Wednesday -Nature Camp
Friday 9am - 12pm
Summer time means outdoor activities and this means plant and animal life is active. Susan and Jay Grayson came out to the Joe Ford Nature Park to hike the trails and the question was "is there any poison ivy"? I told the Graysons the best way to identify poison ivy is by 3 leaves, but that can describe a lot of plants. The Virginia creeper vine can look like poison ivy because the younger leaves can consist of three leaflets but have a few more serrations along the leaf edge and with the surface somewhat wrinkled, however most Virginia creeper leaves have five leaflets. Virginia creeper and poison ivy will grow together on the same tree but for those who do not get an allergic reaction to poison ivy they could get a skin reaction from the Virginia creeper sap. Another plant the fragrant sumac has a very similar appearance to poison ivy, both species have three leaflets but the leaflet of poison ivy is on a long stalk and the fragrant sumac does not have an obvious stalk. The fragrant sumac leaves has a smell similar to citrus and will flower before the leaves in the spring while poison ivy has little or no fragrance and will produces flowers after the leaves emerge. Fragrant sumac fruit ripens to a deep reddish color and is covered with tiny hairs, while poison ivy fruit is smooth and ripens to a whitish color. Do not confuse fragrant sumac with poison sumac because they are not the same. Poison sumac is a woody shrub or small tree growing to30 ft tall and grows in wet clay soils such as swamps or bogs. Poison sumac is much more toxic than poison ivy or oak but for a peace of mind this plant is not commonly found in our region but could be spotted in southern tip of Indiana.
Poison ivy is not a true vine because it is a member of the cashew and pistachio family and is a great food source for animals and birds. The leaf of poison ivy color ranges from light green to dark green and turning bright red in fall. The leaflets of mature leaves are somewhat shiny and will grow on the trunk of a tree with yellowish- or greenish-white flowers from May to July. The oil of the vine is what creates the rash not the oozing fluids released by the scratching of the blisters. The fluid in the blisters is produced by the body and not the initial contact with the vine, it may mean the spreading indicates that some areas received more of the poison and reacted sooner or other areas are still in contact with contaminated clothing, gloves or garden implements. If you feel you have came in contact with poison ivy immediately wash with soap and cool water (not hot) and use rubbing alcohol to remove the vines oil. The use of a dishwashing liquid mix with a gritty substance will exfoliate the skin and remove the oil and washes away more easily. If a reaction does occur Calamine, corticosteroids or prescribed medication will provide relief from the itching of the rash but in severe cases it is wise to seek medical attention.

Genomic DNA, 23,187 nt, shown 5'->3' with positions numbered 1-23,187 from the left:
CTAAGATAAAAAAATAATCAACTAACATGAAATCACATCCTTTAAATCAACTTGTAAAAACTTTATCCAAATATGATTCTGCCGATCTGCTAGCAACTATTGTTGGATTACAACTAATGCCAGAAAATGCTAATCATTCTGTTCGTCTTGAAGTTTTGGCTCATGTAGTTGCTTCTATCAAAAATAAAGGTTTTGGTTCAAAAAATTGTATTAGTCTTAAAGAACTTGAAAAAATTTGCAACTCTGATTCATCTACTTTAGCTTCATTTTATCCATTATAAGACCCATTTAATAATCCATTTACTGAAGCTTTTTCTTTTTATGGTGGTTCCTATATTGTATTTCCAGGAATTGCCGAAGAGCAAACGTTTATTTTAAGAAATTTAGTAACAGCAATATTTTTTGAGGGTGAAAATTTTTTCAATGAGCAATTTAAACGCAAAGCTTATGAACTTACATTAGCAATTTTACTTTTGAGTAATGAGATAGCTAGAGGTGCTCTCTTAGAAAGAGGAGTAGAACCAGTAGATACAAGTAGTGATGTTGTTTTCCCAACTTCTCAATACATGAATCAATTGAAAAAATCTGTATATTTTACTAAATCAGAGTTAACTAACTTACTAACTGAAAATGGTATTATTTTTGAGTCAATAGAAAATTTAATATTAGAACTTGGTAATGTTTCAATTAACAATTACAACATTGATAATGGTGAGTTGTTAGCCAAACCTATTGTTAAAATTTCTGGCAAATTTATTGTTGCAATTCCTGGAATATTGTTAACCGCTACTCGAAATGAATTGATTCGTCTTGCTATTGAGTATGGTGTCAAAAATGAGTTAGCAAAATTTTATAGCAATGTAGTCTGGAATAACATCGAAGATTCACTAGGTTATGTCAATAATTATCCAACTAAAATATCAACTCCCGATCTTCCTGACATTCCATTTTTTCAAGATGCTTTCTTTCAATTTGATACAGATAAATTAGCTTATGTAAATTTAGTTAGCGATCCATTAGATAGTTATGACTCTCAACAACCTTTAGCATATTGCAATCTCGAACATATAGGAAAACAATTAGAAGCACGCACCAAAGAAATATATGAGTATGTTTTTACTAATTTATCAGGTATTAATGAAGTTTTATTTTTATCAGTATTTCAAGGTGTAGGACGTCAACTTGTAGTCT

Let's be clear poison ivy is not the same as poison oak, many people mistaken the plants and call them incorrectly. Poison oak is found in the western part of the United States so it is very uncommon for poison oak to be thriving in our region. This catch phrase may help most outdoors people "Leaves of three; let it be" is the best known, but it will also apply to poison oak and other plants with similar leaves. The other phrases that may be more helpful is, "Hairy vine, no friend of mine" , "Berries white, run in fright" and "Berries white, danger in sight.
Whatever your adventure may be, casual or aggressive be sure to know your terrain and wear appropriate clothing, even in the well landscaped areas poison ivy and Virginia Creeper can be found. Most well beaten trails will not have a lot of vine overgrowth but foraging into the heavily wooded terrains could result in contact with numerous plant life that could result in a skin reaction. If you are new nature enthusiast start out in smaller parks to get a feel for plant and animal life. The Joe Ford Nature Park is ideal for short hikes, bird and butterfly watching, plenty of squirrels and some visitor such as deer, snapping and box turtles will make their presence known. For the younger children the Nature Sensory Zone is partially completed and waiting for them to experience play in a nature setting. Picnic tables are available to complete a fun family experience and the park is open from day light to dark, so come to the Joe Ford Nature Park and get into nature for the creation lasting memories.